For geometric case 5 (forecast feature much larger in size, displaced but still overlapping the observed feature), the corresponding sequence of images is shown in forecast space (Fig. 3) and observation space (Fig. 4). In forecast space, the overestimated size of the forecast feature (Fig. 3a) results in a strongly divergent displacement vector field, so that the morphed observation field matches the left part of the huge ellipse seen in the forecast (Fig. 3c). The ability of the image-matching algorithm to stretch the observed field is limited by the specified maximum search distance and thus only part of the forecast feature is regarded as displaced, while the rest is regarded as a forecast “false alarm.” This is clearly seen in the components DISfct(x, y) and AMPfct(x, y) (Figs. 3d and 3e respectively). In contrast, in observation space a convergent vector field is generated (Fig. 4b), morphing the left side of the forecast feature to match the observations, and shrinking the remaining part (Fig. 4c). Again due to the limitation of the maximum search distance, the excess area of the forecast feature is not completely removed, but this does not contribute to the error amplitude of the observed feature AMPobs(x, y) but represents a false alarm and is accounted for in forecast space (Fig. 3e). The amplitude error (Fig. 4e) in observation space is mainly due to the region of high intensities, which was too far away in the forecast to match to the observations.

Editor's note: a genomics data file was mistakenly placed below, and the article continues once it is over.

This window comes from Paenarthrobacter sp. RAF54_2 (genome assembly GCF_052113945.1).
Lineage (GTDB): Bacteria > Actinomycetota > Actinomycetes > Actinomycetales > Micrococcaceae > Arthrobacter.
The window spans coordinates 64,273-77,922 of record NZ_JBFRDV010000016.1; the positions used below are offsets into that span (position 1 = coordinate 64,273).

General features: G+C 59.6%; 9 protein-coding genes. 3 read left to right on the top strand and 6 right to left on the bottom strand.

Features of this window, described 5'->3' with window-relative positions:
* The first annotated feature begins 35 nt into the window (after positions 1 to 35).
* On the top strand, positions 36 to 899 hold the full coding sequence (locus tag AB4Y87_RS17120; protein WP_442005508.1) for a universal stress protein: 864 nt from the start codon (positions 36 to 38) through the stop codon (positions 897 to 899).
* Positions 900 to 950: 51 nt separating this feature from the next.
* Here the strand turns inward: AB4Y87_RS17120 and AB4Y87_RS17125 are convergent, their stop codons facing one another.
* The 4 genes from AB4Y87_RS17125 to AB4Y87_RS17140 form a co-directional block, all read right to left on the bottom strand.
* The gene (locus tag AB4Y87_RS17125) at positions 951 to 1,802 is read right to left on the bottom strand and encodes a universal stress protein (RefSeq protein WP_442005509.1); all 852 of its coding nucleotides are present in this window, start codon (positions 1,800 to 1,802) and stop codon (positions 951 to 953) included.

The DAS values listed in Table 1 provide an objective ranking of the forecast quality. Also listed are the normalized displacement and amplitude components, DIS/Dmax and AMP/I0, which show the contribution of each component to the final DAS. In geometric case 1 the forecast feature is displaced by 50 points to the right, which corresponds to 55% of the maximum search distance. This is accurately captured by the DIS component. The small residual AMP error is caused by interpolation errors during morphing. In contrast, the large forecast feature displacement of 200 points in geometric case 2 is beyond the maximum search distance; thus, no matching is possible and DIS = 0, while AMP equals 1 as expected for a false alarm plus a miss. For the other geometric cases, which are mixtures of displacement, bias, and aspect ratio errors, both DIS and AMP make significant contributions, although in all cases the amplitude term AMP is larger, indicating large false alarms. The ranking of the geometric cases using DAS gives reasonable results, agreeing with human expectations. Geometric case 1 scores best since the pure displacement within the maximum search distance is captured by the morphing process. Case 2 has the second best score, with the large displacement of the identical feature detected by the algorithm by a pure AMP error. The forecast of case 5 hugely overestimates the observation, but since there is an overlap, it receives some credit and ranks third. Next in rank is case 4 with the wrong aspect ratio. Geometric case 3 scores worst. Note that traditional scores based on contingency tables indicate no skill (for cases 1–4) and rank case 5 as best because of the overlap (AGBE). This illustrates the potential for some of the traditional metrics to be misleading.